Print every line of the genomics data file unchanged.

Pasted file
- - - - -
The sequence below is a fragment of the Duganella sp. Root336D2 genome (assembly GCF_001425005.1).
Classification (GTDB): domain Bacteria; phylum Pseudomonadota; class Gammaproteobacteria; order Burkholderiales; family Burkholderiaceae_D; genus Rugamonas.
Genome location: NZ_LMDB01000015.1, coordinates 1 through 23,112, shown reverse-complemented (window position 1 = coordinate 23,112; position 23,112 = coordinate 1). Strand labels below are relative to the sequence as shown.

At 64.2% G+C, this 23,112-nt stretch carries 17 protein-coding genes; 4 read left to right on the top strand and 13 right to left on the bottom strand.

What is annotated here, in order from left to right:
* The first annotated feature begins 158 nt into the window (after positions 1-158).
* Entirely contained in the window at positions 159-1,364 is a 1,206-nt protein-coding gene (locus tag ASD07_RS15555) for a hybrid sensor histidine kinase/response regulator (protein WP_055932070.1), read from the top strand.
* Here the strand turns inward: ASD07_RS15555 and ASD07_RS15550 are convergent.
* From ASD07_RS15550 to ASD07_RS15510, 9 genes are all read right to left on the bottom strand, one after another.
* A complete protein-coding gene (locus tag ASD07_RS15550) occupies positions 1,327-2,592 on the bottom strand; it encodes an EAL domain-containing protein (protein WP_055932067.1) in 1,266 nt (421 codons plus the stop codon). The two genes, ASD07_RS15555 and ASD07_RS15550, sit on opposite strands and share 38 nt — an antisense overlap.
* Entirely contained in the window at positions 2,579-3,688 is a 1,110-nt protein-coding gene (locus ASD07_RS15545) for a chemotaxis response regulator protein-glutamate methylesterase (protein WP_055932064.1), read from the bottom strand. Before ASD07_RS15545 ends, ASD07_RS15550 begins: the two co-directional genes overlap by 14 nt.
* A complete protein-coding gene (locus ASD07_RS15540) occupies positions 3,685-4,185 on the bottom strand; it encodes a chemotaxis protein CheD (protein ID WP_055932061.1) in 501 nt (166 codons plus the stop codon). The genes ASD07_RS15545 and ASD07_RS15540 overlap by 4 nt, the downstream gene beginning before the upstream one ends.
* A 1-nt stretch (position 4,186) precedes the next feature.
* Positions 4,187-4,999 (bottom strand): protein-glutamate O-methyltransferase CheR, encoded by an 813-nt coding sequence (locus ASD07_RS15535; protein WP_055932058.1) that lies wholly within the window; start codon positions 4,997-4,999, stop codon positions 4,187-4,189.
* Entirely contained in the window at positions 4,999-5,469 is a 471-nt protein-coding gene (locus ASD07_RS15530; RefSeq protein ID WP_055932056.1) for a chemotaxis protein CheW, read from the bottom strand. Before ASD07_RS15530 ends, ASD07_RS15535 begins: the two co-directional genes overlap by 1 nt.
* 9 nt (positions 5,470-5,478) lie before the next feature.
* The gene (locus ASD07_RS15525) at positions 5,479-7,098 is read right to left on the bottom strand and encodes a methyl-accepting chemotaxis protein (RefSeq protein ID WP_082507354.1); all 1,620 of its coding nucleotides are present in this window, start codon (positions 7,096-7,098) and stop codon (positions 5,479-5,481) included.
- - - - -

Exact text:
The sequence below is a fragment of the Duganella sp. Root336D2 genome (assembly GCF_001425005.1).
Classification (GTDB): domain Bacteria; phylum Pseudomonadota; class Gammaproteobacteria; order Burkholderiales; family Burkholderiaceae_D; genus Rugamonas.
Genome location: NZ_LMDB01000015.1, coordinates 1 through 23,112, shown reverse-complemented (window position 1 = coordinate 23,112; position 23,112 = coordinate 1). Strand labels below are relative to the sequence as shown.

At 64.2% G+C, this 23,112-nt stretch carries 17 protein-coding genes; 4 read left to right on the top strand and 13 right to left on the bottom strand.

What is annotated here, in order from left to right:
* The first annotated feature begins 158 nt into the window (after positions 1-158).
* Entirely contained in the window at positions 159-1,364 is a 1,206-nt protein-coding gene (locus tag ASD07_RS15555) for a hybrid sensor histidine kinase/response regulator (protein WP_055932070.1), read from the top strand.
* Here the strand turns inward: ASD07_RS15555 and ASD07_RS15550 are convergent.
* From ASD07_RS15550 to ASD07_RS15510, 9 genes are all read right to left on the bottom strand, one after another.
* A complete protein-coding gene (locus tag ASD07_RS15550) occupies positions 1,327-2,592 on the bottom strand; it encodes an EAL domain-containing protein (protein WP_055932067.1) in 1,266 nt (421 codons plus the stop codon). The two genes, ASD07_RS15555 and ASD07_RS15550, sit on opposite strands and share 38 nt — an antisense overlap.
* Entirely contained in the window at positions 2,579-3,688 is a 1,110-nt protein-coding gene (locus ASD07_RS15545) for a chemotaxis response regulator protein-glutamate methylesterase (protein WP_055932064.1), read from the bottom strand. Before ASD07_RS15545 ends, ASD07_RS15550 begins: the two co-directional genes overlap by 14 nt.
* A complete protein-coding gene (locus ASD07_RS15540) occupies positions 3,685-4,185 on the bottom strand; it encodes a chemotaxis protein CheD (protein ID WP_055932061.1) in 501 nt (166 codons plus the stop codon). The genes ASD07_RS15545 and ASD07_RS15540 overlap by 4 nt, the downstream gene beginning before the upstream one ends.
* A 1-nt stretch (position 4,186) precedes the next feature.
* Positions 4,187-4,999 (bottom strand): protein-glutamate O-methyltransferase CheR, encoded by an 813-nt coding sequence (locus ASD07_RS15535; protein WP_055932058.1) that lies wholly within the window; start codon positions 4,997-4,999, stop codon positions 4,187-4,189.
* Entirely contained in the window at positions 4,999-5,469 is a 471-nt protein-coding gene (locus ASD07_RS15530; RefSeq protein ID WP_055932056.1) for a chemotaxis protein CheW, read from the bottom strand. Before ASD07_RS15530 ends, ASD07_RS15535 begins: the two co-directional genes overlap by 1 nt.
* 9 nt (positions 5,470-5,478) lie before the next feature.
* The gene (locus ASD07_RS15525) at positions 5,479-7,098 is read right to left on the bottom strand and encodes a methyl-accepting chemotaxis protein (RefSeq protein ID WP_082507354.1); all 1,620 of its coding nucleotides are present in this window, start codon (positions 7,096-7,098) and stop codon (positions 5,479-5,481) included.